As Katoch was arranging for drinking and household water for his guests, his mother, Angmo, poured the last of water they had stored for their fields into a watering can to gently water her young saplings of cauliflower in a nursery.

She explained that in another two weeks, the sapling could be transplanted into the field, after which the crop would require a full week of constant watering till it attached its roots into the field. “Waiting for the irrigation water this season, I have gotten late in planting the saplings to the field,” she said.

After their earlier water sources proved insufficient, Tandi panchayat sought another solution to their problem. Residents of the panchayat’s villages pooled in funds to contribute 15% of the cost of a new irrigation system, to be built by the irrigation department. The system comprised two trenches between 20 and 25 feet deep, dug on the banks of the Chandrabhaga river, which would fill naturally with water from the river, then be lifted through a motor to a common tank in Tandi, and be distributed to seven villages in the panchayat.

“Last year, when there was an extreme water crisis in this area, we built this second tank as an immediate response,” an irrigation and public health department engineer said. At the time of Scroll’s visit, however, this tank remained dry – the reason for Angmo’s delay in growing cauliflowers.

Angmo pointed towards the banks of the Chandrabhaga where the project was installed. There, the dug-out trenches were devoid of any water, since the volume of the river had not yet increased enough to flow into the trench, to then be transported through pipelines.

Last year, Tandi panchayat helped pay for a new irrigation system that would draw water from the Chandrabhaga river. In May, the tank that was to be filled with this water lay dry. Photo: Vaishnavi Rathore

Tandi and Sumnam fall on the right bank of Chandrabhaga – most villages on this bank face similar problems of scarcity of irrigation water. This is because the mountains on this bank have fewer glaciers and nallahs compared to those on the left bank – the villages on the right bank, thus, have long depended more on natural springs for both irrigation and drinking water. But over the years, as snowfall has declined, glaciers have retreated and springs have dried up, the situation has worsened, leaving villages on the right bank scrambling to arrange for water for irrigation, tourism, and household use.

For Angmo, the delay in planting saplings is a costly one. Cauliflower takes between 60 and 120 days to reach the stage of harvesting, and in villages where water is available, farmers grow two cycles of the crop, starting from March. With this, they earn a profit of between Rs 70,000 and Rs 80,000 per bigha of land. Angmo’s saplings, however, were still in the nursery, even though it was May – this year, therefore, she will only be able to grow one round of cauliflower, apart from a crop of potatoes and peas, which are not as profitable. In Raape, a village on the left bank, I saw that farmers had already started transplanting their grown cauliflower saplings from their nurseries to fields.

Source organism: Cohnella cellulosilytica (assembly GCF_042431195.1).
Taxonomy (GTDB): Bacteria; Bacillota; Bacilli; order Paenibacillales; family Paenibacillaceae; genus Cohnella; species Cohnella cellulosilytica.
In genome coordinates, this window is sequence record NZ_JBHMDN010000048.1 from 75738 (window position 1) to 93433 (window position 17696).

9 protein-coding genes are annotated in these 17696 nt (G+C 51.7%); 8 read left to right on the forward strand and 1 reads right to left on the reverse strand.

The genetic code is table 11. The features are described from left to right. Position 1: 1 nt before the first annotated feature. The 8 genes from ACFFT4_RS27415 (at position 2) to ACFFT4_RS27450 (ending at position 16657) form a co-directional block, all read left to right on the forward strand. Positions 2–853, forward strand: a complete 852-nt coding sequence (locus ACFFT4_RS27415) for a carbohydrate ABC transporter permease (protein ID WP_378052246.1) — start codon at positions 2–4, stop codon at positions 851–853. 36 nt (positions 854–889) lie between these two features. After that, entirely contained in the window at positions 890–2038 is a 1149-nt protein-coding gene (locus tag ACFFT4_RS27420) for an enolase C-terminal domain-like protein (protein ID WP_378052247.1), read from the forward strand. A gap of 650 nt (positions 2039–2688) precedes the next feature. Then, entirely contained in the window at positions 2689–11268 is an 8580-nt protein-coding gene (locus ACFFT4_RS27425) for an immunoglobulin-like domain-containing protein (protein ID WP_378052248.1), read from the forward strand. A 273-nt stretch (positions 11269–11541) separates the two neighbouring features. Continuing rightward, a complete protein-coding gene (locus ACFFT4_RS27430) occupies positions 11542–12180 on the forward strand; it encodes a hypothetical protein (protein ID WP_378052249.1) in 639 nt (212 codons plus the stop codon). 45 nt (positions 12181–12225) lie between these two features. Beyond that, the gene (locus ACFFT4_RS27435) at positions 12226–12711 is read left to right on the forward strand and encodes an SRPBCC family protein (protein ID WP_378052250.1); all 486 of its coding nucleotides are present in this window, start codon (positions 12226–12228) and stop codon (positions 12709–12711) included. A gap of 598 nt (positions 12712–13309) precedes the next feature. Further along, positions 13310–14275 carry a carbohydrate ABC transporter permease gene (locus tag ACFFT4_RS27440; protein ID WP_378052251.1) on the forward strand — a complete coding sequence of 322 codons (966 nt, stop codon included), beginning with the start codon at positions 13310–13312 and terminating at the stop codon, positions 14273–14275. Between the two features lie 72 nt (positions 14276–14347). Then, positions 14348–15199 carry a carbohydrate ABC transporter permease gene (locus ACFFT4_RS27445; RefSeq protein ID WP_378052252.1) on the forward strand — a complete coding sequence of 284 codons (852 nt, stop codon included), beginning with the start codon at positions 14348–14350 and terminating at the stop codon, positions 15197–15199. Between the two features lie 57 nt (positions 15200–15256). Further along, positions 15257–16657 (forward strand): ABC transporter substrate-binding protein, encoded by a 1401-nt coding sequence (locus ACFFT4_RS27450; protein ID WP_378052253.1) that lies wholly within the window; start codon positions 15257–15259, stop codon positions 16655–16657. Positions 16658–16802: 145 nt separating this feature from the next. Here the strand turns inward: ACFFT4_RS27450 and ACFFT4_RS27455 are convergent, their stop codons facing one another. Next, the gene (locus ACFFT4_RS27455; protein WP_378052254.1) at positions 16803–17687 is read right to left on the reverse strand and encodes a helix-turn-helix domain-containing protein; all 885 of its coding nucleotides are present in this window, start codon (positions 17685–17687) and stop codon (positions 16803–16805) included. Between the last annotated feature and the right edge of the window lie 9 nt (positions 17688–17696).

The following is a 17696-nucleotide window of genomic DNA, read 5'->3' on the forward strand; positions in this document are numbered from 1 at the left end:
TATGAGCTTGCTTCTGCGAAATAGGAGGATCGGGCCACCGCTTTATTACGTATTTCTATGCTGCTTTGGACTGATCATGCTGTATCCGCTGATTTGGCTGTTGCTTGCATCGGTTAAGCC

When Angmo’s neighbour Mamta Devi, and her husband Virender Kumar saw the dismal snowfall the previous winter, they decided to plan ahead for this year. Already, their cauliflower crop had completely dried up a few years ago, because of a lack of water – now, they decided they needed a back-up plan.

“When you do so much hard work to take care of the crop and then it dries up, what’s the point,” Kumar said, after he brought lunch for his wife from home and joined her in tending to pea crop in the field.

This year, Kumar explained, they decided, “If there is no water to ensure a healthy crop of cauliflower, we will sell the saplings to residents of villages that have enough water.” As a longer term plan, Kumar is thinking of shifting to cultivating apple orchards, which do not need as much water.

Villages on the left bank of the Chandrabhaga are better supplied with water from glacial streams. In May, farmers in Raape were transplanting grown cauliflowers from nurseries to fields. Photo: Vaishnavi Rathore

A few metres from Devi and Kumar’s fields, Anil Phurpa, a resident of Phura, explained other methods that farmers of Lahaul were using to adapt to the depleting irrigation water. In the cropping cycle of growing peas, followed by cauliflower and finally potatoes, many are skipping the water-intensive cauliflower crop, and instead substituting it with potatoes. “Moving to potatoes from cauliflower means a loss of about Rs 30,000 to Rs 40,000 per bigha,” Phurpa said. “But when water is not available in the source, what do we do?”